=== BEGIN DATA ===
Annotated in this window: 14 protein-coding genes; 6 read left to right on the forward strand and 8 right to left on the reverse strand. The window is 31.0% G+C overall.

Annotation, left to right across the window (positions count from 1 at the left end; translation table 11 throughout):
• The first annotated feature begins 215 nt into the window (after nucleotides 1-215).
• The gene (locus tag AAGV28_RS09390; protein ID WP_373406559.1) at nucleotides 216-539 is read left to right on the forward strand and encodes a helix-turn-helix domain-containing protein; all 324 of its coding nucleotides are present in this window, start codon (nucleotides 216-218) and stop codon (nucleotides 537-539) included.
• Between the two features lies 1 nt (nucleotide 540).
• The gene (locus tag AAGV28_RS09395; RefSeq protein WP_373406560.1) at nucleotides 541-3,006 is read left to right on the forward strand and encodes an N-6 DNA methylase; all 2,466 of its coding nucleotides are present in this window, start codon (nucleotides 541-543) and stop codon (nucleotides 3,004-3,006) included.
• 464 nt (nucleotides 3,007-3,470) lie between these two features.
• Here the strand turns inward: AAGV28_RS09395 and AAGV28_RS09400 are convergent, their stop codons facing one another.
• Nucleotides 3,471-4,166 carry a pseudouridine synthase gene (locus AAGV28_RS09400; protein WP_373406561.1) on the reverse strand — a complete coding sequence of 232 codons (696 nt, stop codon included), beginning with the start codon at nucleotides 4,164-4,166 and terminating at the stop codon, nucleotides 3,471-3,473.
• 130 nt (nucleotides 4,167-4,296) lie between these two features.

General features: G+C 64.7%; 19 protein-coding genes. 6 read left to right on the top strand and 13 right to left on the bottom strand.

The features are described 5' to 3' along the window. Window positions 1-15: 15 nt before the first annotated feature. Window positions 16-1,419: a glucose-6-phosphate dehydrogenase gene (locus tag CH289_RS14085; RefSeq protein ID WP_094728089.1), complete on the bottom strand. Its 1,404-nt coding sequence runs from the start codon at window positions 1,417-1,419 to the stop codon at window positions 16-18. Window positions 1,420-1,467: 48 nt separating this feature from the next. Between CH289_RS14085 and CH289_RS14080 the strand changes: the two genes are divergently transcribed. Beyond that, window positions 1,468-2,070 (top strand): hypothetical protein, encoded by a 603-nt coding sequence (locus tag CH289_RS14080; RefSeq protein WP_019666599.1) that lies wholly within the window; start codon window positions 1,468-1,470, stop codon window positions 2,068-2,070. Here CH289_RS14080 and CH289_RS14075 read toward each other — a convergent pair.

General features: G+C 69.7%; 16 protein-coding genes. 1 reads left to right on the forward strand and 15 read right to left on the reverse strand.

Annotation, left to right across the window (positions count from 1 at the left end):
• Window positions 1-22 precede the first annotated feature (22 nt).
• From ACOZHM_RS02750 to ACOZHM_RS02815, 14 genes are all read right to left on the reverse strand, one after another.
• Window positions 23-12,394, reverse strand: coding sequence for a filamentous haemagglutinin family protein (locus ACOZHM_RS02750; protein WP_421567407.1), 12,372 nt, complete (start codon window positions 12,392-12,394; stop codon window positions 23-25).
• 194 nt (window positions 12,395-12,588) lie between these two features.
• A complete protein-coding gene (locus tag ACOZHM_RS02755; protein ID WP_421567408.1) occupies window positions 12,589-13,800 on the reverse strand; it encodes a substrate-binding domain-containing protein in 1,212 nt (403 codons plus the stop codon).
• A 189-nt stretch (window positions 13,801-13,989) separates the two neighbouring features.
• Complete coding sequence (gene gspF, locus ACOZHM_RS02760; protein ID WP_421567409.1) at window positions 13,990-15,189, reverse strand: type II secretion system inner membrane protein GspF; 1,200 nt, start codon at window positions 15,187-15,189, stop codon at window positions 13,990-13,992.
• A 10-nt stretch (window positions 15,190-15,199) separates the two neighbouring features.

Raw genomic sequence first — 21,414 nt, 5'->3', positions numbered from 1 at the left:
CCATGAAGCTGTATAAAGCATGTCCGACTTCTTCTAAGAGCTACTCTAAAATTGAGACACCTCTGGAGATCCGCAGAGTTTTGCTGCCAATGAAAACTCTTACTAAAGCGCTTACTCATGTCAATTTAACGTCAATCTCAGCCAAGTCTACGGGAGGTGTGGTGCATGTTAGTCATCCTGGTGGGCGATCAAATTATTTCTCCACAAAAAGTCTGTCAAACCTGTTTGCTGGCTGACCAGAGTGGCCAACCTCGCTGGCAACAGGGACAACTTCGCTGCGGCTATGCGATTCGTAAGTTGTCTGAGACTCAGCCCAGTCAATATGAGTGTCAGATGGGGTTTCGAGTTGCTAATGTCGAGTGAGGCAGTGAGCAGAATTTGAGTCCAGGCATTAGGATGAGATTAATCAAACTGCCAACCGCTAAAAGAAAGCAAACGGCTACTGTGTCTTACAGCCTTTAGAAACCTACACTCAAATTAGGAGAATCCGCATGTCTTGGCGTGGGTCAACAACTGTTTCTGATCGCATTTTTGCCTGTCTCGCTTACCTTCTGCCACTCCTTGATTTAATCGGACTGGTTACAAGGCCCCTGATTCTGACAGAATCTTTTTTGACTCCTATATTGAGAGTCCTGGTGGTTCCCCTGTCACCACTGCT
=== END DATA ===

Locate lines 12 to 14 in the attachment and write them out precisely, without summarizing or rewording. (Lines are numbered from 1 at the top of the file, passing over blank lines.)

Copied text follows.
The features are described 5' to 3' along the window. Window positions 1-15: 15 nt before the first annotated feature. Window positions 16-1,419: a glucose-6-phosphate dehydrogenase gene (locus tag CH289_RS14085; RefSeq protein ID WP_094728089.1), complete on the bottom strand. Its 1,404-nt coding sequence runs from the start codon at window positions 1,417-1,419 to the stop codon at window positions 16-18. Window positions 1,420-1,467: 48 nt separating this feature from the next. Between CH289_RS14085 and CH289_RS14080 the strand changes: the two genes are divergently transcribed. Beyond that, window positions 1,468-2,070 (top strand): hypothetical protein, encoded by a 603-nt coding sequence (locus tag CH289_RS14080; RefSeq protein WP_019666599.1) that lies wholly within the window; start codon window positions 1,468-1,470, stop codon window positions 2,068-2,070. Here CH289_RS14080 and CH289_RS14075 read toward each other — a convergent pair.

General features: G+C 69.7%; 16 protein-coding genes. 1 reads left to right on the forward strand and 15 read right to left on the reverse strand.

Annotation, left to right across the window (positions count from 1 at the left end):